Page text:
Sunflower seed oil
Sunflower oil is the oil extracted from the seeds of the sunflower plant (Helianthus annuus L.) and its various cultivars and genetic modifications created to modify the distribution of fatty acids. Sunflower oil according to the INCI classification is called: Helianthus Annuus Seed Oil; the high-grade varieties of oleic acid are called: Helianthus Annuus Hybrid Oil. Sunflower oil is rich in polyunsaturated fatty acids (40%), in particular linoleic acid and, if cold-pressed, is a very important source of vitamin And that is an antioxidant, so it helps to protect against oxidative damage of free radicals. It is widely used instead of olive oil to prepare desserts and savory dishes or vegan mayonnaise for its very neutral flavor. Contrary to what you think, sunflower oil is not suitable for frying because it has a very low smoke point, less than 130 ° C. It should be used raw and chosen an oil obtained by cold pressing to benefit from the protective effects of vitamin E. The sunflower oil contains triglycerides, with a high content of linoleic acid. This high percentage of polyunsaturated fatty acids makes it very susceptible to oxidation and rancidity phenomena. On the sunflower cultivated for seed oil production numerous genetic modifications have been made, the first of which is the one made in 1976 in Russia, creating the first mutant variety, Pervenets, with high oleic acid content. The mutation, obtained chemically, involved an oleic acid content even higher than 70%. Subsequently, with the traditional genetic improvement techniques, in the USA many hybrids were produced, in which the high oleic gene of Pervenets can be traced.
Nevertheless, although many cultivars have been developed both with chemical mutagenesis and with radiation, these varieties are considered natural not being obtained with transgenic interventions.For the high variability of the cultivars, the pedoclimatic conditions and the cultivation techniques, the composition of the oil of sunflower seeds can vary greatly. There are several sunflower oils with different composition. The main ones are: – SO, sunflower oil, Helianthus annuus – SOHO, oil with a high oleic acid content from seeds of a variety derived from sunflower – SOMO, oil with a medium oleic acid content from seeds of a variety derived from sunflower. The distribution of fatty acids to medium oleic sunflower oil is somewhat similar to that of olive oil. Sunflower oil also contains sterols, lecithin, tocopherols, carotenoids and waxes. Sunflower oil is liquid at room temperature. The refined oil is transparent, has an amber color and light fatty odor. The density at 20 and 25 ° C is between 0.918 and 0.923 kg / dm³ and the refractive index at 20 ° C is between 1.472 and 1.476.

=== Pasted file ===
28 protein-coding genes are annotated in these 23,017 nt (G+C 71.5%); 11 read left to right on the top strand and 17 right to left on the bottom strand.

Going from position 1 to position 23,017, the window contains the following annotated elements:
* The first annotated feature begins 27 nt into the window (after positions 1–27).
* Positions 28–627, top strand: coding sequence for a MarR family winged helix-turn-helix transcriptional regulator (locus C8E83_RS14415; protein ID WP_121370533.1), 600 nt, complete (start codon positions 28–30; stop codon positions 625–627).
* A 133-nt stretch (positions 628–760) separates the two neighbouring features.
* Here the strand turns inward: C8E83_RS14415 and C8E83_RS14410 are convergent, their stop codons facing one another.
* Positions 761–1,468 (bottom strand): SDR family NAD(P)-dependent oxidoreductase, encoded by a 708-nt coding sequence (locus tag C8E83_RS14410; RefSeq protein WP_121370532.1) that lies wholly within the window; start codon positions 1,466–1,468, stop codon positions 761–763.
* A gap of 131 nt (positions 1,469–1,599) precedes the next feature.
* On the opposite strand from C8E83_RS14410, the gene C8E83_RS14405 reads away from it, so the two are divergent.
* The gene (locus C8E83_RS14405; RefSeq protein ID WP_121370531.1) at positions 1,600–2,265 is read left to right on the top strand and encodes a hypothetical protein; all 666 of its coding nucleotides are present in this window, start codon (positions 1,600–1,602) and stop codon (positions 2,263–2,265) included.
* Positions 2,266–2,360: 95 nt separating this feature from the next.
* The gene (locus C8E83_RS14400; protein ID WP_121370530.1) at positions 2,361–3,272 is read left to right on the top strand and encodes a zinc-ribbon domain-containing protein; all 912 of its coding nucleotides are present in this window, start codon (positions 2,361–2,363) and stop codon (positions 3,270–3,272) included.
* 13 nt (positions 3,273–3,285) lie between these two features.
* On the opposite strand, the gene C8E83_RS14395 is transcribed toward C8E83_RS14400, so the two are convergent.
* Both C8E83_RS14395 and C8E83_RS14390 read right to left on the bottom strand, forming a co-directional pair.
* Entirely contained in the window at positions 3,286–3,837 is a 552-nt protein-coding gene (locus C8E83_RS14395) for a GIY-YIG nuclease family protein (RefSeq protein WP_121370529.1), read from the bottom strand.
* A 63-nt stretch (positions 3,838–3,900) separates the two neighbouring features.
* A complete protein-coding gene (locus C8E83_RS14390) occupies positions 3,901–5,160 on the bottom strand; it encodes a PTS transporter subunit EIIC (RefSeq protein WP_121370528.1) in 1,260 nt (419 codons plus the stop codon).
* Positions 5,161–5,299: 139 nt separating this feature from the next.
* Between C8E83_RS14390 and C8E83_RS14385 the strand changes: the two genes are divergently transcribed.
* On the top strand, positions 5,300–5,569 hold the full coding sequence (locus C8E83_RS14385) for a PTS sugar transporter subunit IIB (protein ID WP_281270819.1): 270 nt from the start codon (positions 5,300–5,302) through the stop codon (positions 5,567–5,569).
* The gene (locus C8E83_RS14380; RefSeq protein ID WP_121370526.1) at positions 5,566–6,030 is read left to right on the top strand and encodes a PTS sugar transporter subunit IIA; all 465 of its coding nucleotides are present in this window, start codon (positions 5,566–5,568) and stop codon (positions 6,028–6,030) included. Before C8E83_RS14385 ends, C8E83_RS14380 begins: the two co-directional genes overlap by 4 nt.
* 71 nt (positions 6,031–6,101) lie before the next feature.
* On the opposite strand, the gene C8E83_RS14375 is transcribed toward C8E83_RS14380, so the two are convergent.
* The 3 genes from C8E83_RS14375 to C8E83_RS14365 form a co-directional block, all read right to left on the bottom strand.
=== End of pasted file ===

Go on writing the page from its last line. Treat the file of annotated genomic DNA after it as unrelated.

Sunflower oil is used for frying, behaving like a typical vegetable oil composed of triglycerides. The varieties with the lowest iodine number, such as sunflower oil with a high oleic acid content, are more resistant to high temperatures. Other applications and uses are in the cosmetic field where sunflower oil is used as an emollient and skin softener. Unlike olive oil where the extraction is obtained by physical processes (kneading, squeezing, etc.) the extraction of six sunflower oil, as for other seed oils, is possible only through solvents or applying a very high pressure, which produces high temperatures. This causes “heat damage”, ie the creation of unwanted compounds that alter the oil. To obtain an edible oil, these undesirable compounds produced by heat treatment and other impurities present in the seed must be removed. The oil is then further treated, decoloured, deodorized through various chemical and physical treatments to refine it. For more small traces of the extraction solvents and processing will remain as residues in the seed oil.